AUSTRALIAN WINEMAKERS are poised to clobber the French. Or they will be, after they read this column by Tim Blair.
UPDATE: Nick Schulz emails:
On two separate occasions in two different wine shops I overheard people saying to each other they would avoid the French wine selections – Italian and Australian were fine with them. We dined one night with a woman of French ancestry who said she was ashamed of her heritage, wouldn’t drink French wines anymore, won’t eat French cheeses either.
I thought this was all a little much after a while – a bit juvenile, perhaps. But something changed that. After overhearing one older gentlemen in a Publix – a big grocery store in Florida – say to his wife he wouldn’t buy French wines, I said to him “I understand your sentiment”. He tracked me down five minutes later in another part of the store to explain himself. He was a member of the 82nd Airborne. He had stormed the beaches in France and he and some of his buddies marched all the way to Berlin. The attitude of the French at this time – when the United States was asking for help – was simply incomprehensible to this guy. He understood it may not mean much, buying Barolo instead of Bordeaux. But the little gestures can sometimes mean a lot, especially when made by a stooped, withered old man who’d not only served his own country but served Europe as well. As for me, no more Beaujolais at Thanksgiving. I’ll bet a lot of other American feel similarly.
With so many excellent Argentinean, Chilean, Australian — and Bulgarian! — wines available, it’s not much of a sacrifice.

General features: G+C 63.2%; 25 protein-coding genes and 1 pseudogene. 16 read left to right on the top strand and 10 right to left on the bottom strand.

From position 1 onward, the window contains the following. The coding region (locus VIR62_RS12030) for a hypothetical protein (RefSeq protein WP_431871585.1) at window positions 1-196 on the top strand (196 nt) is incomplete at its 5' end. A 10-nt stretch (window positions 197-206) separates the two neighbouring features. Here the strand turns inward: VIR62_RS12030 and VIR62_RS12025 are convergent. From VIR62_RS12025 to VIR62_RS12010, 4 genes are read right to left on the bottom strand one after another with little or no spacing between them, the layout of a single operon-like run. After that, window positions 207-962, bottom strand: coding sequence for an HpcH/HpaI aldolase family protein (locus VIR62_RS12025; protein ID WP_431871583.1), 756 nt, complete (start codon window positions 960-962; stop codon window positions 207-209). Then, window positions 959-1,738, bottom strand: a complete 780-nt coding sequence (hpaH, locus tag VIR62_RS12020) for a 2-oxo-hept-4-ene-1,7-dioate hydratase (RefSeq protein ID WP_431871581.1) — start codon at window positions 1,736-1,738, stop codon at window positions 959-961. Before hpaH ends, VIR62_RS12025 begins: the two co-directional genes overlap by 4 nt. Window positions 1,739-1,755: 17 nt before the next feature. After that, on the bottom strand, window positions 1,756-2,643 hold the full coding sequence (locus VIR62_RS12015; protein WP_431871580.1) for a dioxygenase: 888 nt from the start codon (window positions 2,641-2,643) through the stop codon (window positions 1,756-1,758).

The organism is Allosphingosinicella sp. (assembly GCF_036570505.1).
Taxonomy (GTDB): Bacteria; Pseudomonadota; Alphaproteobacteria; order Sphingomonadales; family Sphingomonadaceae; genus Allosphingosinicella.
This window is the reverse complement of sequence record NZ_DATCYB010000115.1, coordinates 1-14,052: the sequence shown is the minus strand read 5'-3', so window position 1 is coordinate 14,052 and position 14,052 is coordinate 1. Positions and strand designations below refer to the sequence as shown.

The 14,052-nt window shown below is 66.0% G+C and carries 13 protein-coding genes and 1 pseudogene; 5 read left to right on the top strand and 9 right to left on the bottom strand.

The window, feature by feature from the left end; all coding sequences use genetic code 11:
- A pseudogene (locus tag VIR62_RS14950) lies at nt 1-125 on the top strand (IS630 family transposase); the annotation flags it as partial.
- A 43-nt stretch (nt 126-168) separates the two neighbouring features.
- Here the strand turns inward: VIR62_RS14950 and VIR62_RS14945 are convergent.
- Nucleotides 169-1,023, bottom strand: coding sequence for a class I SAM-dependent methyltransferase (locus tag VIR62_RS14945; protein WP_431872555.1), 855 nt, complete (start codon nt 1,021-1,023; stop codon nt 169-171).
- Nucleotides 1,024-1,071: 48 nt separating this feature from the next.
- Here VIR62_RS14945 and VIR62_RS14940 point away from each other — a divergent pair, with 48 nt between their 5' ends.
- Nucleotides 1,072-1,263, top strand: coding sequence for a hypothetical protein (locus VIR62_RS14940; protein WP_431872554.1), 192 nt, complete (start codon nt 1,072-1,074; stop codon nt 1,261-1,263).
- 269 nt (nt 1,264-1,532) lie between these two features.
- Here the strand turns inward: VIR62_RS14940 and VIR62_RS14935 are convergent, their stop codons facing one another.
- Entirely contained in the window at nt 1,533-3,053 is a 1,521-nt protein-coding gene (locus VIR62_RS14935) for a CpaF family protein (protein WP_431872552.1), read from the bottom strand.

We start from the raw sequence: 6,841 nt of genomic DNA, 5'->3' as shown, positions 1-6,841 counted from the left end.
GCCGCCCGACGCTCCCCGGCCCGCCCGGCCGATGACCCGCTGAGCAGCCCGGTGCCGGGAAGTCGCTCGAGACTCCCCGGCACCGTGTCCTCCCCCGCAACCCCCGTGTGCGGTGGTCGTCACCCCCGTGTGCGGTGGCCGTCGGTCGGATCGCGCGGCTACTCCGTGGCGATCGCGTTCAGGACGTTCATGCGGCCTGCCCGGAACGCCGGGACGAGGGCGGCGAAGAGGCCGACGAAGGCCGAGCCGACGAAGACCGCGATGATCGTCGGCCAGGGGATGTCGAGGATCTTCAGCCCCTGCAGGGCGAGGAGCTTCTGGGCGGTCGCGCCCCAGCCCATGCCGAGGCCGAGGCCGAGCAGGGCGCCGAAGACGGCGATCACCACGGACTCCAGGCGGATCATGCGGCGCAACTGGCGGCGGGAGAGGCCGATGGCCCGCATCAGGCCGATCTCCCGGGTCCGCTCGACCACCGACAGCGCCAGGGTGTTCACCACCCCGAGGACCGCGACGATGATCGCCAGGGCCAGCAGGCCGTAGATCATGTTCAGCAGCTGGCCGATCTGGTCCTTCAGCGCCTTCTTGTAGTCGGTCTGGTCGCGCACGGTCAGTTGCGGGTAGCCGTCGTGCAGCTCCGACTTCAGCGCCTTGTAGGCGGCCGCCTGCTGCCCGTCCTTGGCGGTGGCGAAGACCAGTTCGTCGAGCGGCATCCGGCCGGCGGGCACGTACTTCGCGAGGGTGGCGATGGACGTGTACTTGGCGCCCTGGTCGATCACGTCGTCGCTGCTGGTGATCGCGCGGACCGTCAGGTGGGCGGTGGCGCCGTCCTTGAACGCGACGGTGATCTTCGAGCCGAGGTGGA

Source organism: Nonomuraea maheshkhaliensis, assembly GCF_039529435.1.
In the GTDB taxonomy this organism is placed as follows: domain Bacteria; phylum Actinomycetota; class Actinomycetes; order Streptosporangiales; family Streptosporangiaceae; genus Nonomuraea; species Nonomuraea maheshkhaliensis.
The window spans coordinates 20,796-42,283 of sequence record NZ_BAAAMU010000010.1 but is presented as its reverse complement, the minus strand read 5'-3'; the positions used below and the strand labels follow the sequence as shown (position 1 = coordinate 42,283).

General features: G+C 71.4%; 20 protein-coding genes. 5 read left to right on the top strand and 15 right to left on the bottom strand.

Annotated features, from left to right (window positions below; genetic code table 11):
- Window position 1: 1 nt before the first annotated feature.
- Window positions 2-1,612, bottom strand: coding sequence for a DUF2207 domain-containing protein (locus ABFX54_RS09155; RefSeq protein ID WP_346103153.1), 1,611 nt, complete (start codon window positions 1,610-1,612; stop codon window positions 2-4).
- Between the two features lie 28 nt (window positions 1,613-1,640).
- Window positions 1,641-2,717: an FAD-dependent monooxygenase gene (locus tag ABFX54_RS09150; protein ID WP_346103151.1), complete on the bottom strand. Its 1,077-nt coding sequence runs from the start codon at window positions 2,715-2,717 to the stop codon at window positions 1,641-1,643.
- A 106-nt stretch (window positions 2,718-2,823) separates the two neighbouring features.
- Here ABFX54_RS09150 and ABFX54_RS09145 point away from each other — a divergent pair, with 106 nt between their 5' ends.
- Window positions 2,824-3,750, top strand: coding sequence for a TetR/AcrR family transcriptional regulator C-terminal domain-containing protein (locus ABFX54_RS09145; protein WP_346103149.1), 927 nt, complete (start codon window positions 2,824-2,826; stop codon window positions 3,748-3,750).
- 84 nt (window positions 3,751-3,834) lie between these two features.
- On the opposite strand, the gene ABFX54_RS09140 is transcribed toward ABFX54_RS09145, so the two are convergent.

I’ve said it before, but I’ll say it again: Chirac, et al., are underestimating the depth of hostility they’re creating, and I think they expect it to blow over a lot faster than it, in fact, will.
ANOTHER DRUG-RELATED DEATH:
SAN ANTONIO — A teenage girl, shot and killed by federal drug agents, was a victim of excessive force from law officers who were investigating her father, relatives and friends say.
Ashley Villarreal, 14, died on Tuesday evening after family members requested that she be taken off life support at Wilford Hall Medical Center.
Those old SNL “X-Police” skits seem rather prophetic, these days.
UPDATE: A reader notes that Mark Kleiman thinks that it’s too early to criticize the agents here. Well, maybe. But if we didn’t have a Drug War — which is a dreadful waste of time, money, liberty and lives — this wouldn’t have happened at all. When you decide that federal drug agents will run around with drawn guns, you decide that a certain number of innocent lives will be lost. Is that worth it? Sometimes — but not in the case of the Drug War.
I VOTED FOR WHAT? Jacob Sullum points to outraged reactions from members of Congress who didn’t realize what the McCain-Feingold bill actually did. I love this.